stage saying, it that the decision of the Assembly and the executive,


where is the money coming from? I accept, if that happens, it will be


a pressure, and we will have to facilitate it. Students are facing


exam pressure this week and they would like to know they went up to


get an extra �1,500 next year, so why won't you give them a broad


hint, they won't have to pay more money? First of all, they won't,


because any decisions will not apply until next year anyway.


That's the first thing. Secondly, I can't pre-empt what all of the


parties on the executive are going to do. We are only one party out of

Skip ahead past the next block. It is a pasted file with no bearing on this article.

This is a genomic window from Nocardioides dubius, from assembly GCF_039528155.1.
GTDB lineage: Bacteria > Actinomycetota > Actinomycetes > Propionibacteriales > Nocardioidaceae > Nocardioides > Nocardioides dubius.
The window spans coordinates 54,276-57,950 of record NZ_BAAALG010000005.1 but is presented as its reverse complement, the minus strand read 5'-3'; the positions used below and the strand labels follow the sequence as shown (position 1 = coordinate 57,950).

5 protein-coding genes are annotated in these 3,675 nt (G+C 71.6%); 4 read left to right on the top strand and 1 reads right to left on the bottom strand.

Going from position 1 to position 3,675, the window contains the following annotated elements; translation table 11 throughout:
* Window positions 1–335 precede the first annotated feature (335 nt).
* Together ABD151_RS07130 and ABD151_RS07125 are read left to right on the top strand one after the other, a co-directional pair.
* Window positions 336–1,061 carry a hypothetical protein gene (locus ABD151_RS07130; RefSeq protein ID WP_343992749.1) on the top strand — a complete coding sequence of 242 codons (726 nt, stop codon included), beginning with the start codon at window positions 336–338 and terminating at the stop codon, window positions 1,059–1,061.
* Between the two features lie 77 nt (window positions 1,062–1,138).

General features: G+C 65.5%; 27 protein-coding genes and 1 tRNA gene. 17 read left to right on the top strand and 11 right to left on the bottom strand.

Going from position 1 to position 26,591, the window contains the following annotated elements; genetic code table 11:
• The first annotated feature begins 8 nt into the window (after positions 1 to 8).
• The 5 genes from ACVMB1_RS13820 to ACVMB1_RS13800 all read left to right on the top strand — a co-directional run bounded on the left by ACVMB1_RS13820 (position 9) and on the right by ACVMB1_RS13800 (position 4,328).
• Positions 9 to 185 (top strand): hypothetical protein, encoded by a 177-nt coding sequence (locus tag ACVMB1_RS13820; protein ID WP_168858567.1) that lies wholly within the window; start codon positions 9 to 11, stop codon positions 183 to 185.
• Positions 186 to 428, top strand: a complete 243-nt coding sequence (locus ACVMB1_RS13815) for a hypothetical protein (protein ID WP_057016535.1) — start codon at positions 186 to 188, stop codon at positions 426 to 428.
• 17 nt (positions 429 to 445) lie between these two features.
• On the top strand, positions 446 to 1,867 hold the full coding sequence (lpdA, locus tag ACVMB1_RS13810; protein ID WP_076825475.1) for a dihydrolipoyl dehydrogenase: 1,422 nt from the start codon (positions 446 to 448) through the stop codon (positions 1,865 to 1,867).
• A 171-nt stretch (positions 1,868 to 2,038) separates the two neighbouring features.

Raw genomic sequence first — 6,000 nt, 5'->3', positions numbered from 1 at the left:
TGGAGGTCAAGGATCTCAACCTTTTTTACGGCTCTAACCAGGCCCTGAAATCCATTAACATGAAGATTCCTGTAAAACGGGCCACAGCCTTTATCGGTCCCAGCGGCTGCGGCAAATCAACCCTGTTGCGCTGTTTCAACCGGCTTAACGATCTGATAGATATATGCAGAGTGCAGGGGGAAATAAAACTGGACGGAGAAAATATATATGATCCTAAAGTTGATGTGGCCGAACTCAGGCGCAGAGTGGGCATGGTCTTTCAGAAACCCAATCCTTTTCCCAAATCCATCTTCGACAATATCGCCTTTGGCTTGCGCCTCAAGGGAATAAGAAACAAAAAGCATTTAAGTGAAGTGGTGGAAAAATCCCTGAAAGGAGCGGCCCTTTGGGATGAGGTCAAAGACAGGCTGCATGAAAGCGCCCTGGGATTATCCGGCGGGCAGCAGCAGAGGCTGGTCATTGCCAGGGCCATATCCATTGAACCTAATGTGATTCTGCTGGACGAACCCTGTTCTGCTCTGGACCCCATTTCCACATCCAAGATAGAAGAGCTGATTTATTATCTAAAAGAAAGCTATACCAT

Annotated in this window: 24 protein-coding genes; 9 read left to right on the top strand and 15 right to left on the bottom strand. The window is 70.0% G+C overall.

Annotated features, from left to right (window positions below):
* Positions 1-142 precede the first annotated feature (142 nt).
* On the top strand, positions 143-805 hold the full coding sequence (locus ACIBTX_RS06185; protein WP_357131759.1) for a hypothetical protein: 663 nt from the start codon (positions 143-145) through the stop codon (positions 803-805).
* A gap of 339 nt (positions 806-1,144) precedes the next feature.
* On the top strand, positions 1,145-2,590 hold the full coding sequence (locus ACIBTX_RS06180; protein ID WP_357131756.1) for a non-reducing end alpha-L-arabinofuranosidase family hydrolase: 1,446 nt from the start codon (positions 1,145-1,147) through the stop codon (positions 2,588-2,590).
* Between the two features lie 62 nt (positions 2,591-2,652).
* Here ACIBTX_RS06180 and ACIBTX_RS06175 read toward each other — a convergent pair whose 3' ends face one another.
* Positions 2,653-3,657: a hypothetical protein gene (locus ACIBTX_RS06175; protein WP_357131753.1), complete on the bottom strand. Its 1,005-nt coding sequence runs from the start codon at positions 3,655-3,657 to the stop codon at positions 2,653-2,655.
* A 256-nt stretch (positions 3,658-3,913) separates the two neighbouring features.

five. We have said that, as far as we are concerned, fees should not


increase, but we will wait to see what recommendation the minister


brings forward and the executive will decide. I don't think anybody


on the executive would appreciate the second-guessing what the


Assembly will decide on this matter. If it comes to the crunch, and you


have the money, tuition fees will stay down? As far as the budget is


concerned, no decision was made on tuition fees, there was a


consultation document which went out, and one of the options and


that was, fees would go up to I think it was �4,500. I can't


remember the exact amount of money. Until that was decided, no money


went into the budget for it. The minister made it quite clear, there


is no money in his Budget at present for the freezing of tuition


fees and the executive and the Assembly makes that decision. Until


then, we will have to decide where the money comes from. Sandy Wilson


wasn't giving too much away their the tuition fee hikes are not